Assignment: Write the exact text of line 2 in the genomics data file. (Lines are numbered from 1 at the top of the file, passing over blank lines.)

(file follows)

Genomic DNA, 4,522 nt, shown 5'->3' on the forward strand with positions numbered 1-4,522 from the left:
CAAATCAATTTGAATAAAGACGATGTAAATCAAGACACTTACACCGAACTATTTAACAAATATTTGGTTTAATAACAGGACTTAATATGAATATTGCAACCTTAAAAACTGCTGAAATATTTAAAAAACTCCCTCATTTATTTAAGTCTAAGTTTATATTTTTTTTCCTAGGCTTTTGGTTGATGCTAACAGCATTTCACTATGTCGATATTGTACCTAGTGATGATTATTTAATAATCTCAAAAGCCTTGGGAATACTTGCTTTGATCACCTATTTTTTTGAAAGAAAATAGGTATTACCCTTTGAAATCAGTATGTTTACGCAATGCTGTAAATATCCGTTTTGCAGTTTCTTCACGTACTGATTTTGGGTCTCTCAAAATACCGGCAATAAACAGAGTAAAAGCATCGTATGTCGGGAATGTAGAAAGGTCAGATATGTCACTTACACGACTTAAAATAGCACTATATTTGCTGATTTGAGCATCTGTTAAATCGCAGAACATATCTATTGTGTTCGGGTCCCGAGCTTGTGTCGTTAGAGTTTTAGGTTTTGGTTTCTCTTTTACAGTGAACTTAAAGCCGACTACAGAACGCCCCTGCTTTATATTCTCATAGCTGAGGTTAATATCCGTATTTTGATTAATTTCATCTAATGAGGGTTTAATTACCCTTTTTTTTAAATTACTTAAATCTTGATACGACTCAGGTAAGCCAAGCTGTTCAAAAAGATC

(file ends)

CAAATCAATTTGAATAAAGACGATGTAAATCAAGACACTTACACCGAACTATTTAACAAATATTTGGTTTAATAACAGGACTTAATATGAATATTGCAACCTTAAAAACTGCTGAAATATTTAAAAAACTCCCTCATTTATTTAAGTCTAAGTTTATATTTTTTTTCCTAGGCTTTTGGTTGATGCTAACAGCATTTCACTATGTCGATATTGTACCTAGTGATGATTATTTAATAATCTCAAAAGCCTTGGGAATACTTGCTTTGATCACCTATTTTTTTGAAAGAAAATAGGTATTACCCTTTGAAATCAGTATGTTTACGCAATGCTGTAAATATCCGTTTTGCAGTTTCTTCACGTACTGATTTTGGGTCTCTCAAAATACCGGCAATAAACAGAGTAAAAGCATCGTATGTCGGGAATGTAGAAAGGTCAGATATGTCACTTACACGACTTAAAATAGCACTATATTTGCTGATTTGAGCATCTGTTAAATCGCAGAACATATCTATTGTGTTCGGGTCCCGAGCTTGTGTCGTTAGAGTTTTAGGTTTTGGTTTCTCTTTTACAGTGAACTTAAAGCCGACTACAGAACGCCCCTGCTTTATATTCTCATAGCTGAGGTTAATATCCGTATTTTGATTAATTTCATCTAATGAGGGTTTAATTACCCTTTTTTTTAAATTACTTAAATCTTGATACGACTCAGGTAAGCCAAGCTGTTCAAAAAGATC